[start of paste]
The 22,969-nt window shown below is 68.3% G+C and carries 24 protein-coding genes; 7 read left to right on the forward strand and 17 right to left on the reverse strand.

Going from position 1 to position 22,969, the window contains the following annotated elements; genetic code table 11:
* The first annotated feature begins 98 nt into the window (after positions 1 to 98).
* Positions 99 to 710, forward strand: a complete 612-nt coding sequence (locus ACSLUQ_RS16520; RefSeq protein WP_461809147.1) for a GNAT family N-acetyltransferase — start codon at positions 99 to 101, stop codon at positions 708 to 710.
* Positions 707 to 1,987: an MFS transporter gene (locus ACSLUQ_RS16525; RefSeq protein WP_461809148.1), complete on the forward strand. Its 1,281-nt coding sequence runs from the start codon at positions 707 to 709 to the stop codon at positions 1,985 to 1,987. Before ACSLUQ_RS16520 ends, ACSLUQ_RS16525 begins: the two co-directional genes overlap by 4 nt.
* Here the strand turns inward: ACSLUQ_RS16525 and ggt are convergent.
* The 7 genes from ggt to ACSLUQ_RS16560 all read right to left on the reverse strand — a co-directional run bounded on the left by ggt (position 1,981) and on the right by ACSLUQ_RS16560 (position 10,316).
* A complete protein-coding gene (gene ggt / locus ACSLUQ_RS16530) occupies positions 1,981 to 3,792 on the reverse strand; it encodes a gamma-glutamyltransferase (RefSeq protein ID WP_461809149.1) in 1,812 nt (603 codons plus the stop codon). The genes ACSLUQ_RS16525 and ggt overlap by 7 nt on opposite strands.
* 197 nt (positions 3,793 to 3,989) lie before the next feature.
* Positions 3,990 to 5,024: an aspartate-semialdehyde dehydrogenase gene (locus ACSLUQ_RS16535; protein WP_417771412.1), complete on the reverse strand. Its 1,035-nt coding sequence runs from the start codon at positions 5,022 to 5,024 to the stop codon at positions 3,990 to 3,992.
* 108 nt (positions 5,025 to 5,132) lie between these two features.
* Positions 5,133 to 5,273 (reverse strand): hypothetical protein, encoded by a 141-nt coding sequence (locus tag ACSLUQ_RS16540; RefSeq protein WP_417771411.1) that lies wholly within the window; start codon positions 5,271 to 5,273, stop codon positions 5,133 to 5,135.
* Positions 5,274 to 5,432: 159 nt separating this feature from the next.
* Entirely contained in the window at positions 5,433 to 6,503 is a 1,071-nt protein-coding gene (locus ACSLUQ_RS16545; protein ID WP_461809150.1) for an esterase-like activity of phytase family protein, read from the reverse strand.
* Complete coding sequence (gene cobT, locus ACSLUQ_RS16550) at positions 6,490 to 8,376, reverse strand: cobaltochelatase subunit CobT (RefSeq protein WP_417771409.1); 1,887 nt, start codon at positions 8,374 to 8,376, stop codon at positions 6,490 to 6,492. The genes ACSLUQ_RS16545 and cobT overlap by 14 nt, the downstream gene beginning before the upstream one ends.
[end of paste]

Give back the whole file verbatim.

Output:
The 22,969-nt window shown below is 68.3% G+C and carries 24 protein-coding genes; 7 read left to right on the forward strand and 17 right to left on the reverse strand.

Going from position 1 to position 22,969, the window contains the following annotated elements; genetic code table 11:
* The first annotated feature begins 98 nt into the window (after positions 1 to 98).
* Positions 99 to 710, forward strand: a complete 612-nt coding sequence (locus ACSLUQ_RS16520; RefSeq protein WP_461809147.1) for a GNAT family N-acetyltransferase — start codon at positions 99 to 101, stop codon at positions 708 to 710.
* Positions 707 to 1,987: an MFS transporter gene (locus ACSLUQ_RS16525; RefSeq protein WP_461809148.1), complete on the forward strand. Its 1,281-nt coding sequence runs from the start codon at positions 707 to 709 to the stop codon at positions 1,985 to 1,987. Before ACSLUQ_RS16520 ends, ACSLUQ_RS16525 begins: the two co-directional genes overlap by 4 nt.
* Here the strand turns inward: ACSLUQ_RS16525 and ggt are convergent.
* The 7 genes from ggt to ACSLUQ_RS16560 all read right to left on the reverse strand — a co-directional run bounded on the left by ggt (position 1,981) and on the right by ACSLUQ_RS16560 (position 10,316).
* A complete protein-coding gene (gene ggt / locus ACSLUQ_RS16530) occupies positions 1,981 to 3,792 on the reverse strand; it encodes a gamma-glutamyltransferase (RefSeq protein ID WP_461809149.1) in 1,812 nt (603 codons plus the stop codon). The genes ACSLUQ_RS16525 and ggt overlap by 7 nt on opposite strands.
* 197 nt (positions 3,793 to 3,989) lie before the next feature.
* Positions 3,990 to 5,024: an aspartate-semialdehyde dehydrogenase gene (locus ACSLUQ_RS16535; protein WP_417771412.1), complete on the reverse strand. Its 1,035-nt coding sequence runs from the start codon at positions 5,022 to 5,024 to the stop codon at positions 3,990 to 3,992.
* 108 nt (positions 5,025 to 5,132) lie between these two features.
* Positions 5,133 to 5,273 (reverse strand): hypothetical protein, encoded by a 141-nt coding sequence (locus tag ACSLUQ_RS16540; RefSeq protein WP_417771411.1) that lies wholly within the window; start codon positions 5,271 to 5,273, stop codon positions 5,133 to 5,135.
* Positions 5,274 to 5,432: 159 nt separating this feature from the next.
* Entirely contained in the window at positions 5,433 to 6,503 is a 1,071-nt protein-coding gene (locus ACSLUQ_RS16545; protein ID WP_461809150.1) for an esterase-like activity of phytase family protein, read from the reverse strand.
* Complete coding sequence (gene cobT, locus ACSLUQ_RS16550) at positions 6,490 to 8,376, reverse strand: cobaltochelatase subunit CobT (RefSeq protein WP_417771409.1); 1,887 nt, start codon at positions 8,374 to 8,376, stop codon at positions 6,490 to 6,492. The genes ACSLUQ_RS16545 and cobT overlap by 14 nt, the downstream gene beginning before the upstream one ends.